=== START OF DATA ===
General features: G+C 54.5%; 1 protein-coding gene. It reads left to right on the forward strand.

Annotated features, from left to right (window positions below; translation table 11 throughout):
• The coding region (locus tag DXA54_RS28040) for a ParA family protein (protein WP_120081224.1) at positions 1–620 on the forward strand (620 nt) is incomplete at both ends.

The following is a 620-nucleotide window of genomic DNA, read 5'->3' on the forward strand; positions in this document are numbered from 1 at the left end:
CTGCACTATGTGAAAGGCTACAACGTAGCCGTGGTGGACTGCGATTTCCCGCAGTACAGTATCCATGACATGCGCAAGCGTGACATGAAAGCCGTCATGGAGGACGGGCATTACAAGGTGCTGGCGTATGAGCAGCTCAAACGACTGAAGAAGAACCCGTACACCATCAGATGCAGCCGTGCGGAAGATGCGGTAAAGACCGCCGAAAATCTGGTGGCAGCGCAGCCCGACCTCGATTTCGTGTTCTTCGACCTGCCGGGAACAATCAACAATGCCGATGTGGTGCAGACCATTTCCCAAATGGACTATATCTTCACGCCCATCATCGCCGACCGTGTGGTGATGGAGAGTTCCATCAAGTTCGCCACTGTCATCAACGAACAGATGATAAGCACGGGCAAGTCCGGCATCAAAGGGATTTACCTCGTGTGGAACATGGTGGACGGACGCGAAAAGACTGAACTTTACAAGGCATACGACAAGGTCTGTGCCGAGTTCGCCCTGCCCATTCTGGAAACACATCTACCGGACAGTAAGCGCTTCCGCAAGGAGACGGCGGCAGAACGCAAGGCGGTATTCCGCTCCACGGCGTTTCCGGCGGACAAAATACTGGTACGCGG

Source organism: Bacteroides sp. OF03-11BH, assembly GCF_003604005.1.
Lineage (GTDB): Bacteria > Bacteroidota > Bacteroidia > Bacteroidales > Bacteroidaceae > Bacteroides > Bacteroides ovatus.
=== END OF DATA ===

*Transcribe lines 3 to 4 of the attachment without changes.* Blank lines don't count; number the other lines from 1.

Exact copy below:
• The coding region (locus tag DXA54_RS28040) for a ParA family protein (protein WP_120081224.1) at positions 1–620 on the forward strand (620 nt) is incomplete at both ends.

The following is a 620-nucleotide window of genomic DNA, read 5'->3' on the forward strand; positions in this document are numbered from 1 at the left end: